The emergency situation which the government declared in response to the coronavirus pandemic may be drawing to a close on Sunday, but the economic effects of the outbreak will continue to be felt for some time to come. This has stretched the regular infrastructure in Estonia to the limit, particularly, obviously, the health sector and the emergency services, as well as the not-for-profit sector.
ERR News caught up with a new project from among this last group, Meal Bridge, which mirrors similar initiatives in other countries in providing quality meals to the front-line workers, as well as keeping restaurants and other eateries occupied as customer numbers fall off. Meal Bridge in Estonia was kind enough to give us a short interview, with its spokesperson Carl Pucci.
What is the initiative, in a nutshell?
Meal Bridge Estonia supports both the healthcare and hospitality sectors during the CoVID-19 crisis, by providing warm meals from local cafes to health providers, along with a compassionate thank you note.
What prompted you to start it?
A close friend from Atlanta, Georgia sent me a link to mealbridge.com, an idea she was supporting. I immediately thought this was something that would make an impact in Estonia, where a little love goes a long way. Less than a week later, we had donated more than 70 meals to the entire staff at the Rapla regional hospital.
How does it differ, if at all, from other initiatives such as Toidupank?
We deliver cooked meals from cafes to healthcare workers, ambulance, fire/rescue, pharmacy staff, and nursing homes to show the gratitude of the community for their tremendous efforts in combating this crisis.
How have you been progressing with it so far?
There's been a tremendous boost of momentum! We have delivered fantastic, warm meals to hundreds of people, supported 12 jobs in the community cafes directly, and raised nearly €4,000 in three weeks, from both the U.S. and Estonia. Meals have been sent to nursing homes, hospitals, clinics, pharmacy workers, ambulances, fire/rescue teams, and today families in need.
What are some of the challenges?
Coordinating - which meals will go where has taken the full qualities of the finesse and gifts of our volunteers. That has been a great challenge.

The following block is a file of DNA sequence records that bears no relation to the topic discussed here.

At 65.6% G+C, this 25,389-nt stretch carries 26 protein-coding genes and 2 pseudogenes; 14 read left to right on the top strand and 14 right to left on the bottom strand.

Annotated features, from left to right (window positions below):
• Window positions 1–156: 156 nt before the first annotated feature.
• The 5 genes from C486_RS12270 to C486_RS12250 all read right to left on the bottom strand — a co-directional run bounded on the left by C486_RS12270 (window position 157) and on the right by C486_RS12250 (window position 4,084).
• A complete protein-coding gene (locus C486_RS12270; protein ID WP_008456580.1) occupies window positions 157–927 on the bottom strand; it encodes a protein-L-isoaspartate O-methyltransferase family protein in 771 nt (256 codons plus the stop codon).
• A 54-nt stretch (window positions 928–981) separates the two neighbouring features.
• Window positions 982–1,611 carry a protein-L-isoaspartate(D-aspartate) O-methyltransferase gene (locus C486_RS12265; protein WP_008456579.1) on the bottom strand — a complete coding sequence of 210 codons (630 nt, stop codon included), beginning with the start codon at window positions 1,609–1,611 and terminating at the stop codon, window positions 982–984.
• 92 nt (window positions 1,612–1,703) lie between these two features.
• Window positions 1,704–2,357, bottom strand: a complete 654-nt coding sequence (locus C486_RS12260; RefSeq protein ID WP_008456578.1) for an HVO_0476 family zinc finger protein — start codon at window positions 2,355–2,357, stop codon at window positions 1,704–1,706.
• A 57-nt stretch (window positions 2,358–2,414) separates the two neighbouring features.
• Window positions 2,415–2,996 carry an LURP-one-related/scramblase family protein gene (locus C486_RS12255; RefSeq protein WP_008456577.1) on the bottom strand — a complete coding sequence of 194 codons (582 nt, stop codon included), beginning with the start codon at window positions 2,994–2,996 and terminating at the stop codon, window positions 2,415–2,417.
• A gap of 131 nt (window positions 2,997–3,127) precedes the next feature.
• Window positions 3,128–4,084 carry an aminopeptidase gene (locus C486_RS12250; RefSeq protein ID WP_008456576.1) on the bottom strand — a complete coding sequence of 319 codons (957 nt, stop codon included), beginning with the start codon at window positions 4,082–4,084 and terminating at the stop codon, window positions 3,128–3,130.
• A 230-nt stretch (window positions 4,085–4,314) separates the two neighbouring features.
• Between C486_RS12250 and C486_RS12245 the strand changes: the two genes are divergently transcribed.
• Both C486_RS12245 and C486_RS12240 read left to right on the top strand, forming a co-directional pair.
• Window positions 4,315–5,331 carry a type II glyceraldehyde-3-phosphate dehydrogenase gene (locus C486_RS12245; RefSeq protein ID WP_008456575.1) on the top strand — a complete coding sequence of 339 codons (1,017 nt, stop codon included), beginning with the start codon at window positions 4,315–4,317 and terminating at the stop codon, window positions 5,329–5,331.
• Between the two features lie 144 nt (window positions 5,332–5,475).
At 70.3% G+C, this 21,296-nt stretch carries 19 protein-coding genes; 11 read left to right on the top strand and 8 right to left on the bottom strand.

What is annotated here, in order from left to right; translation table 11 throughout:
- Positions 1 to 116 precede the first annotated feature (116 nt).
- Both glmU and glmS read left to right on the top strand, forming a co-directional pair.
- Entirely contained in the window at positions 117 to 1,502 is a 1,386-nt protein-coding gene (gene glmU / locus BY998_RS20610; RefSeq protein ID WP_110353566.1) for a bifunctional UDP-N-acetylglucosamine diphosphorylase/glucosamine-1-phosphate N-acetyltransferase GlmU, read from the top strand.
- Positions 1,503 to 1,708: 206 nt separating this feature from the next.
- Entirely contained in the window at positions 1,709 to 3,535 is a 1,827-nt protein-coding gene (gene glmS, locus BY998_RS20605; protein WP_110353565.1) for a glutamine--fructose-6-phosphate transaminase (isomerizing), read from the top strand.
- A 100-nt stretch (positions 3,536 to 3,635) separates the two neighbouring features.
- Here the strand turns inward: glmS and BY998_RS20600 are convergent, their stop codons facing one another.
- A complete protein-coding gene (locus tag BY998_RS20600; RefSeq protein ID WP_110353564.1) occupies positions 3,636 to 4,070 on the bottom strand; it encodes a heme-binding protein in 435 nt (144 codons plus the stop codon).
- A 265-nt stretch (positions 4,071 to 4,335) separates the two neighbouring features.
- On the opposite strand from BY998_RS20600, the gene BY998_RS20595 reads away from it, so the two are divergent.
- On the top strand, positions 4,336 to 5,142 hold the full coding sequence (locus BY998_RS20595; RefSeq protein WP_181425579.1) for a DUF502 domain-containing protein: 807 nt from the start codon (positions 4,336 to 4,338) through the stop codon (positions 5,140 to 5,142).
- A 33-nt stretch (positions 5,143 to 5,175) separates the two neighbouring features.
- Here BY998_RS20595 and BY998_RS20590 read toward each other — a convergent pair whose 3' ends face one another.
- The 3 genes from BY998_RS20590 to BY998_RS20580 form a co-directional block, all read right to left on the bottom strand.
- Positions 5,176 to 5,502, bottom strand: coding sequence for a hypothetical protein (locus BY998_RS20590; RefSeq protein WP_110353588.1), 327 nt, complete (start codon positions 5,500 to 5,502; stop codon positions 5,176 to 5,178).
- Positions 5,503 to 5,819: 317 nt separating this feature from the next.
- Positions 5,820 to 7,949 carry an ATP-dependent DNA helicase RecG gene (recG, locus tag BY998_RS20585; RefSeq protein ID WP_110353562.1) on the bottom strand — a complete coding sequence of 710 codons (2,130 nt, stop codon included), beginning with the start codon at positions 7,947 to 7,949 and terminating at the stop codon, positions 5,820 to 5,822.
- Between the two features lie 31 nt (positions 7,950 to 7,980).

Any surprises/unexpected things?
It was a great surprise to see how excited everyone has been to be part of this. From some star local cafes in Rapla County, from Pargi Resto, Eastern Outback, Reelika Cakes, and Servistor Catering, to the print shop Adograaf who have been making the thank you notes, and the delivery volunteers have been thrilling!
A funny twist for us was when we wanted to bring meals to police, fire, and ambulance staff, the police had to let us know their anti-corruption rules prevented them from receiving a meal. Talk about the opposite of all the donut fan jokes, it was really sweet when they then asked for their meals to be sent to families in need. That is what really clued us in on how to speak with social workers, and start the weekend with multiple meals for the next week for those families who have been financially affected by the pandemic crisis.
Have you been getting any support or advice from government, authorities, charities, other organizations?
This has been entirely community-led. Several key volunteers acting in their personal capacity, such as Janek Kadarik and Reelika Vabel, are part of the local development authority (RAEK) and have been instrumental in navigating who to contact. The Rotary Club of Rapla has, as a registered NGO, been accepting and distributing donations, with their members contributing tremendous financial support. The American Chamber of Commerce Estonia (AmCham) has also been a sizable contributor, and together with me personally have supported meals for pharmacy workers, and continues to support the family outreach program we began today.
What should someone do who wants to get involved?
We'd be thrilled to support anyone interested in connecting meals from cafes, to care providers in Estonia. We'd be honored to have you follow what we are doing on our Facebook page.
Is there anything else you would like to say?
Compassion is the best way to fight this crisis, and that starts with every small act of kindness we can manage. You never know what a smile and wave can mean to someone.
Editor: Andrew Whyte